I'm facing some issues while debugging an iOS application for educational purposes. This is an iOS application found on the App Store and has some anti-debugging capabilities built in it.
Pretext: The assembly instruction you see below is a snippet of the anti debugging checks done by the application. The instructions below are going to do the following:
- Load Register X8 with a memory address of (Current PC Register - 0xa70)
- No Operation
- Load Byte from register X8 into w8
- Compare Register w8 if it is equal to 0xff
Exact Code block for Instructions as seen in IDA
ADR X8, __cB5JgDa_QrhRN_ ; +[cB5JgDa QrhRN]
LDRB W8, [X8]
CMP W8, #0xFF
Corresponding Byte Code Block for Same Instruction Set
88 AC FF 10
1F 20 03 D5
08 01 40 39
1F FD 03 71
Now, let's jump the gun and see what happens when it tries to load the byte from register x8 int w8. As you can see, I did a register read of both w8 and X8. In theory, based on the memory contents of X8, this instruction should have loaded 0xff into w8 through the assembly instruction ldrb w8, [x8]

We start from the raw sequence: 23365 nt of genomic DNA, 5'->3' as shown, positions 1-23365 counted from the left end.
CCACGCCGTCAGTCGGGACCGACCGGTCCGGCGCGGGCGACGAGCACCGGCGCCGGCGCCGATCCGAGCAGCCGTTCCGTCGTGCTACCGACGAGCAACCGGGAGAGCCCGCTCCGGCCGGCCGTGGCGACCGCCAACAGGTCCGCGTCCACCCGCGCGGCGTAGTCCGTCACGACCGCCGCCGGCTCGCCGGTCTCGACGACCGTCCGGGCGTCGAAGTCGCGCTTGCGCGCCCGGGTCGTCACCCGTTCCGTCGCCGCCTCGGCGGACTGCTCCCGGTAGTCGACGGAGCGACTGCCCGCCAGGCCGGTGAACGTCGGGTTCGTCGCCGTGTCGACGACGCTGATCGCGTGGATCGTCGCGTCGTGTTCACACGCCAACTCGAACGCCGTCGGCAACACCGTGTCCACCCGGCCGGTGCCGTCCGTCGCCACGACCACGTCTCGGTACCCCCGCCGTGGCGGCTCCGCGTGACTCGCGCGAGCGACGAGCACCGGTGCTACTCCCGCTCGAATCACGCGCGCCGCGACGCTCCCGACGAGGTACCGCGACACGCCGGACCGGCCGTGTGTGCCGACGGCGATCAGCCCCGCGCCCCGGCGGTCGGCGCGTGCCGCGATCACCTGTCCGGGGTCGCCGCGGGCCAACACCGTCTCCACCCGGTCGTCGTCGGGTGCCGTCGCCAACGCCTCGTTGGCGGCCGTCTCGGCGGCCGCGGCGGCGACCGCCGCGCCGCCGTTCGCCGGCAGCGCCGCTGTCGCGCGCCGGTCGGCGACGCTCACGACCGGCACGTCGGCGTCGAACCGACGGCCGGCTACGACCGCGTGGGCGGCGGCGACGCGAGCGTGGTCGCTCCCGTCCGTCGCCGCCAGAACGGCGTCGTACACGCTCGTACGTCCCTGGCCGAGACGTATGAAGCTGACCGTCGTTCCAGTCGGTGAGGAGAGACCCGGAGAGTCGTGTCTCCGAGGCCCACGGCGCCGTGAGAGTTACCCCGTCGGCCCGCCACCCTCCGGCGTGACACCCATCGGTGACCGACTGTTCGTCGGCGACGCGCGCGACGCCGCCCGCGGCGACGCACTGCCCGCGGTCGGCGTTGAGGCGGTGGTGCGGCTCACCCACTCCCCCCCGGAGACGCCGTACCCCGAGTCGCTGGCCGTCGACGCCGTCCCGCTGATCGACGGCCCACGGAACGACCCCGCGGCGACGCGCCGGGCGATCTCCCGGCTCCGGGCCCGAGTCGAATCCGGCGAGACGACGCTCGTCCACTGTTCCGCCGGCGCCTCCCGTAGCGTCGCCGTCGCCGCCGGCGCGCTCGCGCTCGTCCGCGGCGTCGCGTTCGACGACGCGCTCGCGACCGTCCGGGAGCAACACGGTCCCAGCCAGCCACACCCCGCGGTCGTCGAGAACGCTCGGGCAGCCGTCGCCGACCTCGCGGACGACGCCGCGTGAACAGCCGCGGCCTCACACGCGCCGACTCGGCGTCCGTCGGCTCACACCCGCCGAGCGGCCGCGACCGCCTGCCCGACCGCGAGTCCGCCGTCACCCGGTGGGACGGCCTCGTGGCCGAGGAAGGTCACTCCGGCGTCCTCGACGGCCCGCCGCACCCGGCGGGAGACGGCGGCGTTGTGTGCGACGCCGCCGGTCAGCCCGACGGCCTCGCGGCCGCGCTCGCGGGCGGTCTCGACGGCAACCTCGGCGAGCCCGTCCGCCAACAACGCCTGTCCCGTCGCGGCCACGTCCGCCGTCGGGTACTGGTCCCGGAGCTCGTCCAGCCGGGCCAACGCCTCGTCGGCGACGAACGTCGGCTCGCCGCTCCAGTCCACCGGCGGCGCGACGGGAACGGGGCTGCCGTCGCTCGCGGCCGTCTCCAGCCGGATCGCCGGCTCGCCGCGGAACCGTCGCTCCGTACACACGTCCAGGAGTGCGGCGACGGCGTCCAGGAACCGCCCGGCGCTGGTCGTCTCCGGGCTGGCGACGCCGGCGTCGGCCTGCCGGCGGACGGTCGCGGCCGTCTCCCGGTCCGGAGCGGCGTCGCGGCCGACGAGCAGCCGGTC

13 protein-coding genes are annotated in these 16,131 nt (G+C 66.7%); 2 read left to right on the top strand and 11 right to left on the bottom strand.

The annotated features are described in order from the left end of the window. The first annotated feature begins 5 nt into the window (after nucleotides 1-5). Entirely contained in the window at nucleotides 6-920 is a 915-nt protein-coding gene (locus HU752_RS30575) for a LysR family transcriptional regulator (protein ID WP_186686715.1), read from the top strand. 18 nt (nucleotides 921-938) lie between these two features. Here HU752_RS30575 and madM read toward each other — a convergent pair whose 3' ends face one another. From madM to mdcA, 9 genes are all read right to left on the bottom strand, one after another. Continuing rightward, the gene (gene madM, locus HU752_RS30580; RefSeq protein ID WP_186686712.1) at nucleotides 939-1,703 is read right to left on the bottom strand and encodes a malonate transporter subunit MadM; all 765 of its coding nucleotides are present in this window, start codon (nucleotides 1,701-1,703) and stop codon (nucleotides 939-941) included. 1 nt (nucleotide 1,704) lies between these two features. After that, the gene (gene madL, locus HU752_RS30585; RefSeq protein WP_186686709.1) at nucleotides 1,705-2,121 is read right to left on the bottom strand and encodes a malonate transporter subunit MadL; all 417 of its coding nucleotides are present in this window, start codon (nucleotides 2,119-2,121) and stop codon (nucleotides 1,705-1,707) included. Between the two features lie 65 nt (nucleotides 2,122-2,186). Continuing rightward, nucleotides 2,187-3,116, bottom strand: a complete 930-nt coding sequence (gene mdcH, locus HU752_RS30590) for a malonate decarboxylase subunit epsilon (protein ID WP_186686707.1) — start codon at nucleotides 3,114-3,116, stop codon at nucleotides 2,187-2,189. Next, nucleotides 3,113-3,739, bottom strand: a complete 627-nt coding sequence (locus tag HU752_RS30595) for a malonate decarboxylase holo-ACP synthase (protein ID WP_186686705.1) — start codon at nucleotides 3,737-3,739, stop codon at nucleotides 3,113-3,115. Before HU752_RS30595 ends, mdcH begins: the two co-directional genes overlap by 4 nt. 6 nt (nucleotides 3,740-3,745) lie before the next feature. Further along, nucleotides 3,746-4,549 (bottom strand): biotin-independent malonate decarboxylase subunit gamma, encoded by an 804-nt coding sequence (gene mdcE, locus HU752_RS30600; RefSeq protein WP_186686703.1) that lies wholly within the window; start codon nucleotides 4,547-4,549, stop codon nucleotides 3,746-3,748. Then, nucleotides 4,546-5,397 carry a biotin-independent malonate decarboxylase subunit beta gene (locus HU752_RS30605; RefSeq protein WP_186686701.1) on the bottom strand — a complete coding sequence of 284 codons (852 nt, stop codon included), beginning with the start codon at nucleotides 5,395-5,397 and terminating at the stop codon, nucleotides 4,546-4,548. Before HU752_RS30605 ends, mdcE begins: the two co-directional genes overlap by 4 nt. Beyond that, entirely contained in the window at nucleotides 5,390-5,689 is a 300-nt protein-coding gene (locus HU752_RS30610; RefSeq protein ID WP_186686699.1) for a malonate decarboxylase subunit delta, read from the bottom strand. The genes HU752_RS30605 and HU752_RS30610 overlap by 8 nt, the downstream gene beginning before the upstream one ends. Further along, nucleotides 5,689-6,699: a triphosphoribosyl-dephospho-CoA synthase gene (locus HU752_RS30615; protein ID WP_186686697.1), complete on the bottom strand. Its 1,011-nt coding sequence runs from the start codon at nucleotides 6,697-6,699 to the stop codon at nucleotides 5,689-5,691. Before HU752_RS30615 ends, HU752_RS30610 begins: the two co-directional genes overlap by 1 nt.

Problem Faced: Upon evaluation of the instruction the actual memory contents in w8 was 0xfe and NOT 0xff. This is really an unexpected behaviour as my ARM knowledge tells me that the correct value for that evaluation should be 0xff and not 0xfe.
Things I have tried but failed to explain this behaviour
- Creating mini Xcode iOS app and trying to replicate the same instruction set and memory state
- Setting watchpoints to observe if any part of the program is editing the memory in-between
- Looking for memory protections such as mprotect if they have modified that memory region
I would be highly appreciative of anyone who can point me in any right direction or ways so that I can better understand this mysterious behaviour. If it was my misunderstanding in ARM instruction, please do tell me too. Thank you so much everyone.